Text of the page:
Community banks are already subject to very strict consumer financial laws and work hard to adhere to and comply with those laws. We urge the Congress to be careful in shaping consumer protection policies in order to avoid enacting sweeping provisions that will create new and very restrictive policies on community banks already staggering under mountains of regulatory paperwork that even Harvard Law professor Elizabeth Warren has stated make no sense.
Just last week, a banker sent me a 57-page consumer examination officers questionnaire containing specific and complex questions digging into every detail of the banks consumer credits. Failing to answer a question or giving a false answer can result in civil and/or criminal penalties to the banker. And this is not Citibank; this is a $46-million-asset local bank in a town of fewer than 2,000 people! The questionnaire has 11 more pages than the bank has total assets!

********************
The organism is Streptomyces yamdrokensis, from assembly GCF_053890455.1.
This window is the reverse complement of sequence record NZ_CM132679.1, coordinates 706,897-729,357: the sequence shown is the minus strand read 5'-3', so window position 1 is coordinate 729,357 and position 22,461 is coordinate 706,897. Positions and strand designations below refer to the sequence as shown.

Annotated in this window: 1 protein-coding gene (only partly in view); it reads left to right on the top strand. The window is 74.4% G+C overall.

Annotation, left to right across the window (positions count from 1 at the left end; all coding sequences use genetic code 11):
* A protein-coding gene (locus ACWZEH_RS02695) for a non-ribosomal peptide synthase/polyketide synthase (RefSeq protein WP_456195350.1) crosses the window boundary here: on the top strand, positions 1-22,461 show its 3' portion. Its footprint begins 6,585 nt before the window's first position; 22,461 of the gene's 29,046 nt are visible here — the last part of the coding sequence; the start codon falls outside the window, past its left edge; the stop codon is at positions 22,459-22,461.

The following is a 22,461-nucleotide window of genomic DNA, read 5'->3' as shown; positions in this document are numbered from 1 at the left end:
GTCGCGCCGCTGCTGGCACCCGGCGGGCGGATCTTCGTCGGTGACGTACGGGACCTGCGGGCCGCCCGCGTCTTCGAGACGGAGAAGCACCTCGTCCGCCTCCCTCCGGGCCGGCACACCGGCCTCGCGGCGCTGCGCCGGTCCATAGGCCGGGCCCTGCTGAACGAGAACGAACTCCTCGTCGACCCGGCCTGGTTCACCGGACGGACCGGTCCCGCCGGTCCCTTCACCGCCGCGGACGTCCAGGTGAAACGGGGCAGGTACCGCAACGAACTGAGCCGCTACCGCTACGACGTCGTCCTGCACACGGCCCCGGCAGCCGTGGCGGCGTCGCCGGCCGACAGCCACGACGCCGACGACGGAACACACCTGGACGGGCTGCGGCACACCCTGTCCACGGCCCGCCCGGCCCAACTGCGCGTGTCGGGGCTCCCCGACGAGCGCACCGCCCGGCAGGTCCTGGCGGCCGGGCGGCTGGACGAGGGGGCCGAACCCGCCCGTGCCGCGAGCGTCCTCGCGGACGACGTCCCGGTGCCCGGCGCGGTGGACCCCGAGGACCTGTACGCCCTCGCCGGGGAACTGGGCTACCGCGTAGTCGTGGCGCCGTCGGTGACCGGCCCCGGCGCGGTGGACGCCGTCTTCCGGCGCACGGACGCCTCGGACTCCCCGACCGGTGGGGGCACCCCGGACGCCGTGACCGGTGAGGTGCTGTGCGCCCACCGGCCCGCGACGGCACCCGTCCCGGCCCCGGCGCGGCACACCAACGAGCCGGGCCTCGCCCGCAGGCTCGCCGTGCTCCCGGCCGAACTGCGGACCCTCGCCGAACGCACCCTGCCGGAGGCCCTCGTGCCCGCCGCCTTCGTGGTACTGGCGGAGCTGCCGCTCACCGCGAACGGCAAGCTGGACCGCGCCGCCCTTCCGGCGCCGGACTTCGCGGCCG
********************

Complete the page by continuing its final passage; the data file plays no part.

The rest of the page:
Do we need yet another full examination force and new rules, fees and a new bureaucracy on that little $46-million-asset bank? All that will be accomplished is that the bank will collapse under the new burdens causing the town to lose its only bank, which in turn will mean that the consumers of that little town will be denied credit. Eventually the town will wither and die.
We cant afford to let that happen. Independent Community Bankers of America and the thousands of community banks we represent stand ready to work for common-sense consumer protection measures to make sure our fellow citizens and customers never are duped again by unscrupulous providers of financial products. We want to make the credit-granting process a win-win situation for both the local bank and the consumer which is the hallmark of community banking.
Camden R. Fine is president and CEO of the Independent Community Bankers of America.
Sen. Jeff Flake, R-Ariz., takes a selfie with Faye, a pot belly pig, after a news conference held by Citizens Against Government Waste at the Phoenix Park Hotel to release the 2015 Congressional Pig Book which identifies pork-barrel spending in Congress, May 13, 2015.